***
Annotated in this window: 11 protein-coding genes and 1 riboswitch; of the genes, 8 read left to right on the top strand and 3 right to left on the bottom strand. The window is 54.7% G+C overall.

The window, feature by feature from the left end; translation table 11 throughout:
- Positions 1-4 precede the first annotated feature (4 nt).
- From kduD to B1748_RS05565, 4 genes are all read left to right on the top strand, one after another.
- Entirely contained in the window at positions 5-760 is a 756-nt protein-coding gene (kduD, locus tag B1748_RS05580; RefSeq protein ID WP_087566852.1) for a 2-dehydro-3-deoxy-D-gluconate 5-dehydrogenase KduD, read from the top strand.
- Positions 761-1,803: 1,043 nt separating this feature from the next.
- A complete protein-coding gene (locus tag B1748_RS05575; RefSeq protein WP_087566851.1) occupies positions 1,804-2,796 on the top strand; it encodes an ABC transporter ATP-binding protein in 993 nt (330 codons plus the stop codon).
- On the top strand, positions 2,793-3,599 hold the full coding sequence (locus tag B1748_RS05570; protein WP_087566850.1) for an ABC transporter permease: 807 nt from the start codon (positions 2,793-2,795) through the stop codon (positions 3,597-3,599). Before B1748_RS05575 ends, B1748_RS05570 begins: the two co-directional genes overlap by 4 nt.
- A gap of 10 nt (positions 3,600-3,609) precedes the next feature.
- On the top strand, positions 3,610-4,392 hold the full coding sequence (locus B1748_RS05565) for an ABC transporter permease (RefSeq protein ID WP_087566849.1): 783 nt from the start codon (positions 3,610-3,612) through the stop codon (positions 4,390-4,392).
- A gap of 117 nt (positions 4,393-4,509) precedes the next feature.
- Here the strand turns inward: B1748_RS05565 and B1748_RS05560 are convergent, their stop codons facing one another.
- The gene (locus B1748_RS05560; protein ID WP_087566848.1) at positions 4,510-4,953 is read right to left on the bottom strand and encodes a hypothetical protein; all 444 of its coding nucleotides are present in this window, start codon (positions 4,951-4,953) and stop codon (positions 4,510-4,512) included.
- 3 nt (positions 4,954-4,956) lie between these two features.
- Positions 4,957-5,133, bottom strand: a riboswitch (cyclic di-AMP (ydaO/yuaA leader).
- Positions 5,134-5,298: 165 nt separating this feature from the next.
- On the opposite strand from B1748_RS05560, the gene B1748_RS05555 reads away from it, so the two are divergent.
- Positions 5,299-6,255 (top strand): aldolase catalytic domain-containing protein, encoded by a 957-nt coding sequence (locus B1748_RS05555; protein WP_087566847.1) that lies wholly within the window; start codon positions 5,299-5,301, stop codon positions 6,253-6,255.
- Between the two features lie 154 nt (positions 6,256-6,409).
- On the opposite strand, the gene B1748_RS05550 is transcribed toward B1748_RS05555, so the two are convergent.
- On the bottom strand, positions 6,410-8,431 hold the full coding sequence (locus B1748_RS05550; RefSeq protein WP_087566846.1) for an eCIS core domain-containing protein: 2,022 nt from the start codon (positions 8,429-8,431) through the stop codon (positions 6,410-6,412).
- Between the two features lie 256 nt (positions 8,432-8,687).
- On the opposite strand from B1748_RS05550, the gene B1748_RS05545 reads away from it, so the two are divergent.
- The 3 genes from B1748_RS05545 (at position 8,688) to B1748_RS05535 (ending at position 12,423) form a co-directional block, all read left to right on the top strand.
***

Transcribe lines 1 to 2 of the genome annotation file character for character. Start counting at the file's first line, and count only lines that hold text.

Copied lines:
Annotated in this window: 11 protein-coding genes and 1 riboswitch; of the genes, 8 read left to right on the top strand and 3 right to left on the bottom strand. The window is 54.7% G+C overall.

The window, feature by feature from the left end; translation table 11 throughout: